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Adv Drug Deliv Rev. 2015 Apr;84:257-77. doi: 10.1016/j.addr.2014.11.022. Epub 2014 Dec 10.

The past, present and future in scaffold-based tendon treatments.

Author information

1
Network of Excellence for Functional Biomaterials (NFB), Biosciences Research Building, National University of Ireland Galway (NUI Galway), Galway, Ireland.
2
Veterinary Faculty, University of Thessaly, Karditsa, Greece.
3
Animal Production Division, Department of Agriculture Technology, TEI of Epirus, Arta, Greece.
4
Department of Physiology, NUI Galway, Ireland.
5
College of Engineering and Informatics, NUI Galway, Galway, Ireland.
6
Teagasc Research Centre, Ashtown, Ireland.
7
Network of Excellence for Functional Biomaterials (NFB), Biosciences Research Building, National University of Ireland Galway (NUI Galway), Galway, Ireland; Department of Surgery, NUI Galway, Galway, Ireland.
8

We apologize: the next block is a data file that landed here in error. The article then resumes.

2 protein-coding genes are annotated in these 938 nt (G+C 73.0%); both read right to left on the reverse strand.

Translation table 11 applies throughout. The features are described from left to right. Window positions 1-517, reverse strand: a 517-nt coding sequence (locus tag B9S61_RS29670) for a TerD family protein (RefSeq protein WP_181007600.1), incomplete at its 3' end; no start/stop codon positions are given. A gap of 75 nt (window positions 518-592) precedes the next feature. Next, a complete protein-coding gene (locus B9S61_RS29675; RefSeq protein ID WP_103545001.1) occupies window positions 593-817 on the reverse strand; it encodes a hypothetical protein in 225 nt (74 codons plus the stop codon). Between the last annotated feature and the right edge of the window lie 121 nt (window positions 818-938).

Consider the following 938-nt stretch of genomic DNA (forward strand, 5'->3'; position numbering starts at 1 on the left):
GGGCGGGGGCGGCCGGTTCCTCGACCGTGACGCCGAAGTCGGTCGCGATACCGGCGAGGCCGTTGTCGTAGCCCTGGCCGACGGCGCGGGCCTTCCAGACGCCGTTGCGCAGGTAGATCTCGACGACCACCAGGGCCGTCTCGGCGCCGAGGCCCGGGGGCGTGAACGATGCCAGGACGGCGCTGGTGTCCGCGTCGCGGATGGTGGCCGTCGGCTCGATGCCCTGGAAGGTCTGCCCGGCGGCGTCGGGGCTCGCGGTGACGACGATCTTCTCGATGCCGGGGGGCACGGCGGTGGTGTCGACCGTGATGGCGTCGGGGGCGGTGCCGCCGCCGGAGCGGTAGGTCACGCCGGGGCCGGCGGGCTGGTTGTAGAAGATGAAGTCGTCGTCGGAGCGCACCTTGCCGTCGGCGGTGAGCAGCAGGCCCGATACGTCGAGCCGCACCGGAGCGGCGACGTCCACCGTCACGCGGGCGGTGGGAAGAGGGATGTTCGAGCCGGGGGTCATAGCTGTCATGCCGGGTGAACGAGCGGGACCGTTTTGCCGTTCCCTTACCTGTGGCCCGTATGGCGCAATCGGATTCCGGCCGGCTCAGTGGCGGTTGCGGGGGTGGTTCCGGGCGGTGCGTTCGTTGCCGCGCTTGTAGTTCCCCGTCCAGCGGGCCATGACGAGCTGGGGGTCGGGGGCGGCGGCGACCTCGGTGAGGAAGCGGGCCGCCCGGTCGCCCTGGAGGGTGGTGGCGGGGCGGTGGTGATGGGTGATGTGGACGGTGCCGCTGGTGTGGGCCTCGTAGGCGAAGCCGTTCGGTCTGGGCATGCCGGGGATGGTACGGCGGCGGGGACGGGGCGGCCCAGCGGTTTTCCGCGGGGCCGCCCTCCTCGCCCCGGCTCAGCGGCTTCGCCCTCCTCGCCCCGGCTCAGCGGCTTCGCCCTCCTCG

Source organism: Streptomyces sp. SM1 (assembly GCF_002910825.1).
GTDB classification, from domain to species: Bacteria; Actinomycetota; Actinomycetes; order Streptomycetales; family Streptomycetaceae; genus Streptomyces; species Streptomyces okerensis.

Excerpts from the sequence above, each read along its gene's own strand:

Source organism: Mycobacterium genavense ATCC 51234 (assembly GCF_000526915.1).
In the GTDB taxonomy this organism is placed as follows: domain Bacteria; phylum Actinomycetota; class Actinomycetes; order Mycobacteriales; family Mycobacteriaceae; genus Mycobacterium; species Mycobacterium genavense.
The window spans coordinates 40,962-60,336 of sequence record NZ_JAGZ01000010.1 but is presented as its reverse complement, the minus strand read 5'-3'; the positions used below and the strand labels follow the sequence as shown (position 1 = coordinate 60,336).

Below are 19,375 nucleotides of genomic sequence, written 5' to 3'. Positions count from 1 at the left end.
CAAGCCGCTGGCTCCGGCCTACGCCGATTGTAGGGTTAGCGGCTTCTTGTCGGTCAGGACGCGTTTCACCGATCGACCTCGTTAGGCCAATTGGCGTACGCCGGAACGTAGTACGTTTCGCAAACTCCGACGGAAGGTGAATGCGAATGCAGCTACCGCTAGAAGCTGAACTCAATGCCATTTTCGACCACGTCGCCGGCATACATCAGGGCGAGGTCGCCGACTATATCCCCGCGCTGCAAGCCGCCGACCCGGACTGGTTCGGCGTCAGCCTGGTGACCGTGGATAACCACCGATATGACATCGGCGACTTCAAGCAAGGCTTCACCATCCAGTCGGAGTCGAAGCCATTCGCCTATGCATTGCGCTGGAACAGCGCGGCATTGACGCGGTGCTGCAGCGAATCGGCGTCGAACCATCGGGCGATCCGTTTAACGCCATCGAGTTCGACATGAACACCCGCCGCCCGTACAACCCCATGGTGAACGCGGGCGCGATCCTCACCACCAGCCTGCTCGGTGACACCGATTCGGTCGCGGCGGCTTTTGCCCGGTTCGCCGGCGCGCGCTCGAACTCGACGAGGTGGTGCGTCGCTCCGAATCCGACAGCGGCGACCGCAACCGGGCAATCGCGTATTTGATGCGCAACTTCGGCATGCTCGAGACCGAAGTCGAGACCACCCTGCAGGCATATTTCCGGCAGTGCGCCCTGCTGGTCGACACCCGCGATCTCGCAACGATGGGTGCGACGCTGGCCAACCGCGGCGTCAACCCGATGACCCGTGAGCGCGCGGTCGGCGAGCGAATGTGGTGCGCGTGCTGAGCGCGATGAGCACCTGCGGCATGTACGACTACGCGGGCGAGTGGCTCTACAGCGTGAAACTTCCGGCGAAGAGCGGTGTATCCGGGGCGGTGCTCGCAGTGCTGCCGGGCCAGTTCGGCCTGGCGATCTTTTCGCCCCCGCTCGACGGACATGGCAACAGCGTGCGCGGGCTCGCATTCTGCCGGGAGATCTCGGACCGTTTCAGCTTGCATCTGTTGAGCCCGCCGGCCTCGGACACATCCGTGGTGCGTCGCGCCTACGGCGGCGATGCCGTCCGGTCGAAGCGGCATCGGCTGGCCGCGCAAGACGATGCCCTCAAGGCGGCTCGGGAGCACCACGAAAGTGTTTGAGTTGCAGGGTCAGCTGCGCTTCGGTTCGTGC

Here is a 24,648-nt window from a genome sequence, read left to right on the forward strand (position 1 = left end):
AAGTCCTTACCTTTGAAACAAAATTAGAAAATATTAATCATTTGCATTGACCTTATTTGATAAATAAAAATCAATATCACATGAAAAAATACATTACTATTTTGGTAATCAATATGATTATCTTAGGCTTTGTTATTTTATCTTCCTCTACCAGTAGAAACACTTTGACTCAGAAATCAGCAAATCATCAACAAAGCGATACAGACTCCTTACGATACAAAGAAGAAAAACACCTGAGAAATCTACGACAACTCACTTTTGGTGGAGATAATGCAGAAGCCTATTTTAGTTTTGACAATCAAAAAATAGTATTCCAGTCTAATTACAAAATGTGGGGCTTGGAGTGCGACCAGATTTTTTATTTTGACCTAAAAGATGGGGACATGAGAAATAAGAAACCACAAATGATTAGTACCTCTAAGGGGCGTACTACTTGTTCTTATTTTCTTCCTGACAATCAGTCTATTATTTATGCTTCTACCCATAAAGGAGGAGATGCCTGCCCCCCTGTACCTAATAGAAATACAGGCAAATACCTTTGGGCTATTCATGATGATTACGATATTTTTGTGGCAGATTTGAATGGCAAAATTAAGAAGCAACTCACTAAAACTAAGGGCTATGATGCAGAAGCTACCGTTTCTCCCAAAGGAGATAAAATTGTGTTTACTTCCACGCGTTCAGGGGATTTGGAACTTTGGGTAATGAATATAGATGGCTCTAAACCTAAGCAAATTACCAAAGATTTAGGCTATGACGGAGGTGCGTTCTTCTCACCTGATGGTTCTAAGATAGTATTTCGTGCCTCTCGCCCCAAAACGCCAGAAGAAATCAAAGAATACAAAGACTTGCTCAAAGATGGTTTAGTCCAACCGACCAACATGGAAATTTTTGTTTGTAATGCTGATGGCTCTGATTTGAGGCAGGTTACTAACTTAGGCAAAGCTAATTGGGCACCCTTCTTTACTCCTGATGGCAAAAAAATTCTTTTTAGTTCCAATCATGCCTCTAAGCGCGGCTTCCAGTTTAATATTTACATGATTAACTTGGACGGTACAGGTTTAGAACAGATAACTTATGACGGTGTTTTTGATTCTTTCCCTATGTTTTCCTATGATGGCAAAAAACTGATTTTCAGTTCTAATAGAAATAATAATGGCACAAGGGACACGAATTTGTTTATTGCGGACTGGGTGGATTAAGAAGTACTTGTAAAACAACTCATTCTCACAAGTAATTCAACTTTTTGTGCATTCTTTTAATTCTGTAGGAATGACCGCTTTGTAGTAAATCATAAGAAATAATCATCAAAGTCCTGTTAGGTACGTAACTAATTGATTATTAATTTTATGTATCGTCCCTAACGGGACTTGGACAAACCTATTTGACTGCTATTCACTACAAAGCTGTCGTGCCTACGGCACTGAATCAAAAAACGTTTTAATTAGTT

Network of Excellence for Functional Biomaterials (NFB), Biosciences Research Building, National University of Ireland Galway (NUI Galway), Galway, Ireland; University College Hospitals Galway (UCHG), Galway, Ireland.
9
Network of Excellence for Functional Biomaterials (NFB), Biosciences Research Building, National University of Ireland Galway (NUI Galway), Galway, Ireland. Electronic address: dimitrios.zeugolis@nuigalway.ie.

Abstract

Tendon injuries represent a significant clinical burden on healthcare systems worldwide. As the human population ages and the life expectancy increases, tendon injuries will become more prevalent, especially among young individuals with long life ahead of them. Advancements in engineering, chemistry and biology have made available an array of three-dimensional scaffold-based intervention strategies, natural or synthetic in origin. Further, functionalisation strategies, based on biophysical, biochemical and biological cues, offer control over cellular functions; localisation and sustained release of therapeutics/biologics; and the ability to positively interact with the host to promote repair and regeneration. Herein, we critically discuss current therapies and emerging technologies that aim to transform tendon treatments in the years to come.

KEYWORDS:

Biomaterials; Human and equine tendon injury; Sustained and localised delivery of therapeutics/biologics; Tendon cellular and extracellular composition; Tendon healing; Tissue grafts

PMID:
25499820
DOI:
10.1016/j.addr.2014.11.022
[Indexed for MEDLINE]

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